Posted by BY ABDULWAHAB ISA, Abuja | 11 February 2020 | 630 times
There are indications that prosperous Nigerian elites will pay more tax in line with the tax regime espoused in recently signed Finance Act, as the Federal Inland Revenue Service (FIRS) begins the work out of modalities for a new tariff regime.
FIRS’ senior management team led by Executive Chairman, Muhammad Nami, at an enlarged retreat over the weekend, devoted a session to examining the new Finance Act, which has 7.5 per cent upward review in Value Added Tax (VAT) as a component.
Officials of the revenue agency painstakingly drew a roadmap to achieving the task.
A statement issued over the weekend by Director of Communications, FIRS, Abdullahi Ismaila, highlighting activities at day two of the retreat attested to this.
Ismaila added that on the final day of the retreat, paper presenters, discussants and the audience rubbed minds over the 2019 Finance Act in a deeply stimulating debate.
“Nigeria stands at the threshold of a new, transparent, accountable and fair tax regime in which those who make more from the system pay a more equitable share of their income as tax towards the public good, especially in lifting 100 million Nigerians out of poverty in the next 10 years as envisioned by President Muhammadu Buhari.
“A clear roadmap to achieving this national imperative was outlined at the weekend in Abuja on the final day of the FIRS Management Retreat by paper presenters, discussants and the audience who rubbed minds over the 2019 Finance Act in a deeply stimulating debate,” the statement noted.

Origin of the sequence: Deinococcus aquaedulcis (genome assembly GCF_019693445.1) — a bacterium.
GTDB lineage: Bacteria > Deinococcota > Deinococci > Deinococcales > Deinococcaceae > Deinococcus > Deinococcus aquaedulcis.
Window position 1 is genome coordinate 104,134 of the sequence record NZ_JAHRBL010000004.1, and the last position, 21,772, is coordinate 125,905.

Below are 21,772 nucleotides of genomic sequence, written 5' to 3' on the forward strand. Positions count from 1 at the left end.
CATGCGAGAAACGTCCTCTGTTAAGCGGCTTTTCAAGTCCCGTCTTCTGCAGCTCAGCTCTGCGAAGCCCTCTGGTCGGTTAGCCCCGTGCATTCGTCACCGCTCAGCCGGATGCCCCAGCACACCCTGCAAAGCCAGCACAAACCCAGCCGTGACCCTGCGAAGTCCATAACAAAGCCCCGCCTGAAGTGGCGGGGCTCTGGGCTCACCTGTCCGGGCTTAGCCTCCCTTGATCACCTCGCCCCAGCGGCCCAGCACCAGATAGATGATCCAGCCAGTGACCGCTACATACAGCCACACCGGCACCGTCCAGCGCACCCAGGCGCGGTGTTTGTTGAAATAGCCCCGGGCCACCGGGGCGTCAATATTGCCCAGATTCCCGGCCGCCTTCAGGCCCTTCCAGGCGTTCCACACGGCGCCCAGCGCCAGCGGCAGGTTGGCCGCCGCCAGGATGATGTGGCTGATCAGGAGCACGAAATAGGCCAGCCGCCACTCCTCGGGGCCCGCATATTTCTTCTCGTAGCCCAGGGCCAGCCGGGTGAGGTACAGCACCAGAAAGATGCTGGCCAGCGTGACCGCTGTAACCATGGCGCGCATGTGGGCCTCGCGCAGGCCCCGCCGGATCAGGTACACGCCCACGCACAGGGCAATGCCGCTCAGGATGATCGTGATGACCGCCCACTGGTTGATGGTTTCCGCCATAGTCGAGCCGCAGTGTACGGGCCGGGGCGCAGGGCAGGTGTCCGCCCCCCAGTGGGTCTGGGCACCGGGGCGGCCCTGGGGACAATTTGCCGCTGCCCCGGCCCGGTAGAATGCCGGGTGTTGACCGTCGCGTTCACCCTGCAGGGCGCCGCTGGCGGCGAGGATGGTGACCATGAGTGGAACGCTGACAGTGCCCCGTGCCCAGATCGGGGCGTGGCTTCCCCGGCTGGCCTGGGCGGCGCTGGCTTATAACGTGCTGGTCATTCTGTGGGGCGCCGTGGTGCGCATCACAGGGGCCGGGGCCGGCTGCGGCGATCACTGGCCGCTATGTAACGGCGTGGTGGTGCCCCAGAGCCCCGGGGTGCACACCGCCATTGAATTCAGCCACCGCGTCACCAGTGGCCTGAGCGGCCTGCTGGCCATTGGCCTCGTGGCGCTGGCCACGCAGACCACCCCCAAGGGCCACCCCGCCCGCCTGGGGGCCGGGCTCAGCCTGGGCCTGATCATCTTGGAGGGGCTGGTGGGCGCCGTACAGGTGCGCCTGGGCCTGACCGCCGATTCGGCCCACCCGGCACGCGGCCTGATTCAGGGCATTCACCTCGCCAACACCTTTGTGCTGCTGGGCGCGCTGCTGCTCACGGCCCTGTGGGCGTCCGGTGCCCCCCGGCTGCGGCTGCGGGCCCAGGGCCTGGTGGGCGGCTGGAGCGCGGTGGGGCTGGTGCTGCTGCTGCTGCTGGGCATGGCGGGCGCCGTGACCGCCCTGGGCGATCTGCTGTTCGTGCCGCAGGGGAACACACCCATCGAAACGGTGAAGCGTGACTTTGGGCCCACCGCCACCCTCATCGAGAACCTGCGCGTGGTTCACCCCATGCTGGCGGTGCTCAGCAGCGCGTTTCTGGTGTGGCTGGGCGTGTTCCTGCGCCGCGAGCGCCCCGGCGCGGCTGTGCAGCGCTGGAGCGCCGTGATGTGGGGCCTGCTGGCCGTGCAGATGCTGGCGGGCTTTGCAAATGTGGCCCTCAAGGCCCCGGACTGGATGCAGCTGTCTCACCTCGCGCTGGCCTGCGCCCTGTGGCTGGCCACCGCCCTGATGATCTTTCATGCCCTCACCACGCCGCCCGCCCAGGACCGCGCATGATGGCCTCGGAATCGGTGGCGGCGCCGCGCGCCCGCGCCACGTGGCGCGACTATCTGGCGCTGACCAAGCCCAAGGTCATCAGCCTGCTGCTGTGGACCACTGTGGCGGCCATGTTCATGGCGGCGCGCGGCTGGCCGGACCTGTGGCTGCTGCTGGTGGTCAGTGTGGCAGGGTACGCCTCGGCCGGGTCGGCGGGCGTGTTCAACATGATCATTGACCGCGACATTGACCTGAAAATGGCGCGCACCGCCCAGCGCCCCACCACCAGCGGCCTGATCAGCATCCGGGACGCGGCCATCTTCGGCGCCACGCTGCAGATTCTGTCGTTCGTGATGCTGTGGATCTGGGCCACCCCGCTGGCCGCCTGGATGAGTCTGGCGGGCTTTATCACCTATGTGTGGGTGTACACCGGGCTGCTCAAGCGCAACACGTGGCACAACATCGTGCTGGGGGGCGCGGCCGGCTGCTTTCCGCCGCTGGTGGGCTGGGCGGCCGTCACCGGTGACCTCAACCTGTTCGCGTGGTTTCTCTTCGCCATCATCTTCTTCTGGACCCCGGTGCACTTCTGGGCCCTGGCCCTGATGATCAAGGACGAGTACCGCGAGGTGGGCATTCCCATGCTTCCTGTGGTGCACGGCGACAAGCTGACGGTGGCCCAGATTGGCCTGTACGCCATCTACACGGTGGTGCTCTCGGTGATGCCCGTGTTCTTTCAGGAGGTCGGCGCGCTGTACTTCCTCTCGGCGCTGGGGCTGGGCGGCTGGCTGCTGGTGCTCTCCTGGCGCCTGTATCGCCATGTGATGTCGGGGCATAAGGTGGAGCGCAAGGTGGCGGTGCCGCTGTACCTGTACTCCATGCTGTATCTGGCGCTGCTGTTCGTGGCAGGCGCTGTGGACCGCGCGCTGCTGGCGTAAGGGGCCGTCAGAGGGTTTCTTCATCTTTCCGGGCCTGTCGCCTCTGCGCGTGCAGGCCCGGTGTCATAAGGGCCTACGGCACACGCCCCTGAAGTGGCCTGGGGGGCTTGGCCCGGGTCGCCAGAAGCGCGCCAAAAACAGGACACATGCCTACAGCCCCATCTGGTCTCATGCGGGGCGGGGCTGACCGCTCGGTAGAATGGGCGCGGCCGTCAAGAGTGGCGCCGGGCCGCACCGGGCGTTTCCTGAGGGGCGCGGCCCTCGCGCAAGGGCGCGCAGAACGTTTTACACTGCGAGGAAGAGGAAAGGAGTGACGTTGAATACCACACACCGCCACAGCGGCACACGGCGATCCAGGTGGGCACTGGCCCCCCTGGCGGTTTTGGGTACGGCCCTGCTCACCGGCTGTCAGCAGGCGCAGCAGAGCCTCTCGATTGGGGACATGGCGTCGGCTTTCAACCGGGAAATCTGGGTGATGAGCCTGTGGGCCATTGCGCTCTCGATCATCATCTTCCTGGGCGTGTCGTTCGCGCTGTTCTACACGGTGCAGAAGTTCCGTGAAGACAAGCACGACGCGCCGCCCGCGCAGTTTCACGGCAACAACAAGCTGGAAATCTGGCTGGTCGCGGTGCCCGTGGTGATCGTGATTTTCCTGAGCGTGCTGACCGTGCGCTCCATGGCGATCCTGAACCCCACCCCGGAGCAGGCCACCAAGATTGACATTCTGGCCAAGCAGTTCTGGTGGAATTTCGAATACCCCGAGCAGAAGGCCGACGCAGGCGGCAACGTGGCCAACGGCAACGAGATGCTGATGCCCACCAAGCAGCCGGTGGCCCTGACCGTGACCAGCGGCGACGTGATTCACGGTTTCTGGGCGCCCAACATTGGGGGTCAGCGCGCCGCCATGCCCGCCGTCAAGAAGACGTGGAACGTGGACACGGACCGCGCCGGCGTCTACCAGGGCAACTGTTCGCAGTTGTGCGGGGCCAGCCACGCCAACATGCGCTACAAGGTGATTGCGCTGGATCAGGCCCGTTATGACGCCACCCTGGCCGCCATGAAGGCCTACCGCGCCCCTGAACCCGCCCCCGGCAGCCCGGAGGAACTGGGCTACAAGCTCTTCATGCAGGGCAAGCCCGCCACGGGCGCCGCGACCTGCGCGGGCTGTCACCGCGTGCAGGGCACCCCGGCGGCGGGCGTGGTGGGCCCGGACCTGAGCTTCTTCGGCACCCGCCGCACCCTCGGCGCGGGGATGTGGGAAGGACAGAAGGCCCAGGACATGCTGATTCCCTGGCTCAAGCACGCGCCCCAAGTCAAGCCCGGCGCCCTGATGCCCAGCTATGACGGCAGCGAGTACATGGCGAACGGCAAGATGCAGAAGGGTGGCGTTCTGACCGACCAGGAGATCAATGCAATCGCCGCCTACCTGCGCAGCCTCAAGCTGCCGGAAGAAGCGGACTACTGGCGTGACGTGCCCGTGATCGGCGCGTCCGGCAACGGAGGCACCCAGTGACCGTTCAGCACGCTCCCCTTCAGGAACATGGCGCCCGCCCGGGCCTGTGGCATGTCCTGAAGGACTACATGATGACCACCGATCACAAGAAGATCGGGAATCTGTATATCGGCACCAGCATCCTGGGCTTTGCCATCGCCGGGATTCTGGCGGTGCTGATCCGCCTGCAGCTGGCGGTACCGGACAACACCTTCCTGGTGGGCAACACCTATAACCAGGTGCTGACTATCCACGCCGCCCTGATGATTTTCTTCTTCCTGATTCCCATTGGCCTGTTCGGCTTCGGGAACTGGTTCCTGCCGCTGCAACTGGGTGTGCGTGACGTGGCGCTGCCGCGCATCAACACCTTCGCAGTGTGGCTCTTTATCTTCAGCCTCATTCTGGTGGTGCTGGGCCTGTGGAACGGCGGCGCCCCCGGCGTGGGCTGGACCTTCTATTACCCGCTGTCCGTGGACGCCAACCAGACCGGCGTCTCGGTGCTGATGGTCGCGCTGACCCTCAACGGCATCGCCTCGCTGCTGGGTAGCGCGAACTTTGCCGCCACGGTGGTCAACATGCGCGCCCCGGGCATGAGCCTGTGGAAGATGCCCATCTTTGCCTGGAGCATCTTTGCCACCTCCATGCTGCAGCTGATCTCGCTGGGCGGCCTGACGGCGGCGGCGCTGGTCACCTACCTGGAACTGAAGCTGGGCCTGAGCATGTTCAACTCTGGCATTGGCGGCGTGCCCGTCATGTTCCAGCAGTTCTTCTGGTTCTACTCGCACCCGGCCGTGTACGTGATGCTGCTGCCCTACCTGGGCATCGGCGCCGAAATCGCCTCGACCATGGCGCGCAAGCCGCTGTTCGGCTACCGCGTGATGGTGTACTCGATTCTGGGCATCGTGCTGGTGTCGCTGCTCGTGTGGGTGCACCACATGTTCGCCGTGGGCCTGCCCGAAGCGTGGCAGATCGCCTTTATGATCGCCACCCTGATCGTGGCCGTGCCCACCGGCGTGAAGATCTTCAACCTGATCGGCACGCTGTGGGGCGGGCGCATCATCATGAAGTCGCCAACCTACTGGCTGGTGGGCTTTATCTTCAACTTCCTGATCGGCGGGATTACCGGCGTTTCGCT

The lead paper, delivered by a renowned tax expert, Mr. Taiwo Oyedele, titled “Strategies for implementing the new VAT regime,” and the panel discussion dismissed the erroneous public apprehension that the new 7.5 per cent VAT would impact negatively on poor Nigerians as it made clear that the well-to-do would now pay their fair share of taxes in the country unlike before.
Oyedele foregrounded the key to building this fair, equitable tax system in transparency, accountability, integrity, work and objectivity to build confidence in taxpayers and stakeholders in the tax sector.
To prepare ground for realising the task, FIRS has unveiled its 2020 Corporate Plan, and was said to have been subjected to a robust, on-the-spot debate.
Capping the day was the official presentation of the new FIRS Organisational Structure as approved by the service’s board.
Presenting the new organisational structure, the tax agency boss disclosed that many posts in the organogram were vacant and open to the FIRS officials. (New Telegraph)
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